The Singing Room tells the story of April, a Spain-bound writer who’s picked karaoke as the activity of choice to celebrate her 25th birthday. Lots of drinking, lots of singing and lots of revelations soon take place. The Singing Room is about growing up, waking up and finding yourself even in the most ridiculous and dramatic of situations. Based on my own countless days spent in bars and some personal birthday disappointments from the past, The Singing Room is a play with real karaoke meaning that every show will be different, rowdy, sporadic and hopefully, hilarious. I’ve never written anything like this and I can’t wait to share it with folks who get me. Talkbacks are a blast and a fun way to get audience’s reactions on the show. To sweeten the deal, yours truly can make a mean chocolate chip cookie  and whip up a life changing batch of guacamole. How you like me now, David Mamet! Boom.

But seriously, I’d love to have you. So if you are interested in attending, I’m taking reservations at We’ve only got 40 seats so act now as they say on the infomercials. And now back to your regularly scheduled blog…



A Dream Deferred No Longer


What happens to a dream deferred?

Does it dry up
like a raisin in the sun?
Or fester like a sore–
And then run?
Does it stink like rotten meat?
Or crust and sugar over–
like a syrupy sweet?

Maybe it just sags
like a heavy load.

Or does it explode?

– ‘Harlem’ by Langston Hughes

I remember reading those words as a young kid and thinking, “Wow. That sounds awful. A life without living your dreams? How horrible.”  I read them again at age 36 and thought, “Tell me about it.” True, I have no idea about what living in the crime ridden Harlem of Hughes’ poem is like but I certainly knew a thing or two about deferring my dreams. The fact is I buried my dreams for a long, long time. Sure it sounds terrible but you’d bury your dreams too if you were me.  It’s because my relationship was bad. It’s because my childhood was tough. It’s because I don’t look like a model or come from a celebrity family or own a Mercedes. Actually, it was because I was high and drunk for a couple of decades and when reality slips away from you for that long, your dreams are the first things to go. It’s insane how easily I let my dreams just walk out the door. Things I wanted to do since childhood just vanished and I let them go without a fight.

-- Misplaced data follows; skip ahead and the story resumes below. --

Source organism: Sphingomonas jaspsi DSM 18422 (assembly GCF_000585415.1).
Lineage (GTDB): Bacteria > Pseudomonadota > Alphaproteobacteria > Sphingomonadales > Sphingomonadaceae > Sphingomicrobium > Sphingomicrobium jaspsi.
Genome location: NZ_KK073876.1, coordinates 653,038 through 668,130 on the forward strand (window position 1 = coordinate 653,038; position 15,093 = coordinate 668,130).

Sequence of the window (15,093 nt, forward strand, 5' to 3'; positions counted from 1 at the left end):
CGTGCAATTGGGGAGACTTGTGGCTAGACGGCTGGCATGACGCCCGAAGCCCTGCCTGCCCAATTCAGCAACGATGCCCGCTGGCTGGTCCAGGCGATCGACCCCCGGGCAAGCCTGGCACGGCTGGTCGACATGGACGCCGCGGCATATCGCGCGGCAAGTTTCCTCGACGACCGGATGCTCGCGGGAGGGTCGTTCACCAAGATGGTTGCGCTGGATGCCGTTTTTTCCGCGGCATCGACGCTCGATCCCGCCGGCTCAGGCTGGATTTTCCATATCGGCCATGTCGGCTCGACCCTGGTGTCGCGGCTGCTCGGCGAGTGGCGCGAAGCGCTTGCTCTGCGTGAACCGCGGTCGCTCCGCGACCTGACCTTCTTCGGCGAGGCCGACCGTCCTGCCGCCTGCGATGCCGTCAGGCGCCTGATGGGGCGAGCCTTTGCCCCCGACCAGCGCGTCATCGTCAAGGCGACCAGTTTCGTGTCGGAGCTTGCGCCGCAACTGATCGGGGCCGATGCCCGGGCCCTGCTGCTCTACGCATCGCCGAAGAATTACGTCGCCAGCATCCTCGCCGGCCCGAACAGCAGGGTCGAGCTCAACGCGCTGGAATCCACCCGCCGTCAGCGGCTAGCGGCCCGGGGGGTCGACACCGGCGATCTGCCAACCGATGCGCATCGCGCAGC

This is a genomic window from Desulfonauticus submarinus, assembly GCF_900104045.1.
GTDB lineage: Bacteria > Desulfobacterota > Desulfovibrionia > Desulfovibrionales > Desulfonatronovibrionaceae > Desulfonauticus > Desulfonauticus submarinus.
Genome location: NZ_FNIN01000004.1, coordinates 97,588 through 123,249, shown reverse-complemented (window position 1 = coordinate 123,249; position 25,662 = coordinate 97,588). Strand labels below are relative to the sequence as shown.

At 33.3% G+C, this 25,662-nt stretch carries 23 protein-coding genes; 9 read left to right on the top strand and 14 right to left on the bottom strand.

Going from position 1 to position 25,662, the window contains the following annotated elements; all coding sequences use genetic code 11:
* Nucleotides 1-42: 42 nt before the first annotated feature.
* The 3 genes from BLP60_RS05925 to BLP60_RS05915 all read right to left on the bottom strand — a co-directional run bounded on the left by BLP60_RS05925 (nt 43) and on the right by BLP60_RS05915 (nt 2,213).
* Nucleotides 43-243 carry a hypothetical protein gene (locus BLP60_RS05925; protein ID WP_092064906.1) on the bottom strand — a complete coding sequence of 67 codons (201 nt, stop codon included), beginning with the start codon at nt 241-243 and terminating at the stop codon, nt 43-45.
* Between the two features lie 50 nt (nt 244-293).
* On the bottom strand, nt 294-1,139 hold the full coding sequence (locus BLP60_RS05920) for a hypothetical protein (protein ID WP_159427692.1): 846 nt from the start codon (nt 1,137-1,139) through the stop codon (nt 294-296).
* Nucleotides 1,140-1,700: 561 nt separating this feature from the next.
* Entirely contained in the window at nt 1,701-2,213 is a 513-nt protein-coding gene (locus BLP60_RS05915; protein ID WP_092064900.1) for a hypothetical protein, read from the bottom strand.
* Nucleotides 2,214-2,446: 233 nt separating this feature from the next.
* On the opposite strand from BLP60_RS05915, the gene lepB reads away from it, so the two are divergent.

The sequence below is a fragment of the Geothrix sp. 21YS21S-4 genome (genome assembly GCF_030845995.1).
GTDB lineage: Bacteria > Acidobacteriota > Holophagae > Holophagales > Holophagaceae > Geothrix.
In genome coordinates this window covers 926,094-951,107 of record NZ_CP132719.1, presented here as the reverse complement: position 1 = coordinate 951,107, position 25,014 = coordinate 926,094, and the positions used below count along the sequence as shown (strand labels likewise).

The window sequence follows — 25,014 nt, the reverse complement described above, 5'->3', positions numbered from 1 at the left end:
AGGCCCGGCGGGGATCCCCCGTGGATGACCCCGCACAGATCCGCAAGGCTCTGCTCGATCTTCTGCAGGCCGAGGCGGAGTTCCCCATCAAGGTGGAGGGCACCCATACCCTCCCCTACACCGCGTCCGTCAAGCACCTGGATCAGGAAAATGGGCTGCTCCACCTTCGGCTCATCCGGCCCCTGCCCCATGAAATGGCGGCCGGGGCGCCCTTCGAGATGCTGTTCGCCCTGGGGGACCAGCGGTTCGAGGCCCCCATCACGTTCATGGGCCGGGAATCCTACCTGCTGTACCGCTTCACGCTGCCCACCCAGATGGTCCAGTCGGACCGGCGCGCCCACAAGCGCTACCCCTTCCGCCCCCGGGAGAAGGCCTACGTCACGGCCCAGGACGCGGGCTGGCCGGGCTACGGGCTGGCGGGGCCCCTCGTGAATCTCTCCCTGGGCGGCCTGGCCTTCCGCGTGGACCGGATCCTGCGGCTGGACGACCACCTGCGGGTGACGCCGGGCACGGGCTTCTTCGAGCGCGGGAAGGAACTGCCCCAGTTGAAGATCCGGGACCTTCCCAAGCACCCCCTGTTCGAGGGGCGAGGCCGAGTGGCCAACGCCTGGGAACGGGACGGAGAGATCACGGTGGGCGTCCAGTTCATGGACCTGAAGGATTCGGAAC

A few years into sobriety, I had what someone in recovery poetically referred to as “the country song in reverse”- you know, getting the car, the job, the wife and the dog back. And the dreams. Mainly, I got my dreams back. When I was a kid I wrote plays for my teddy bears and stories and poems and that’s all I ever wanted to do. Yesterday, I finished my second full-length play. Me the drug addict whose biggest accomplishment was finishing a case of two buck Chuck finished writing another play! One that people are going to come and see! How the hell did that happen? Frankly I have no idea. This process this time around was TOUGH. I wrestled back and forth with the plot, the dialogue, the characters. I second guessed my creativity, my sense of humor, my choices. I battled with it for nearly a year with tons of starts and stops in that time frame. Magically, a few days ago I surrendered and moved the fuck out-of-the-way. That’s when the miracles happened and here we are with a great version that will look good and hopefully make people laugh when it makes it to the stage this spring. 

However, most of that is out of my control. I can’t force people to love it or pay people to laugh. Or maybe I could but I’m way too lazy to mastermind that sort of manipulation. All I know is that I delivered on what I promised, I showed up and did the work. And today, that’s what a dream looks like. It didn’t dry up or rot or get put on hold. But maybe they do explode. Maybe they blow up and set a bunch of other amazing things, hidden wishes and  life-long desires in motion. I know. It sounds crazy but a guy can dream, can’t he?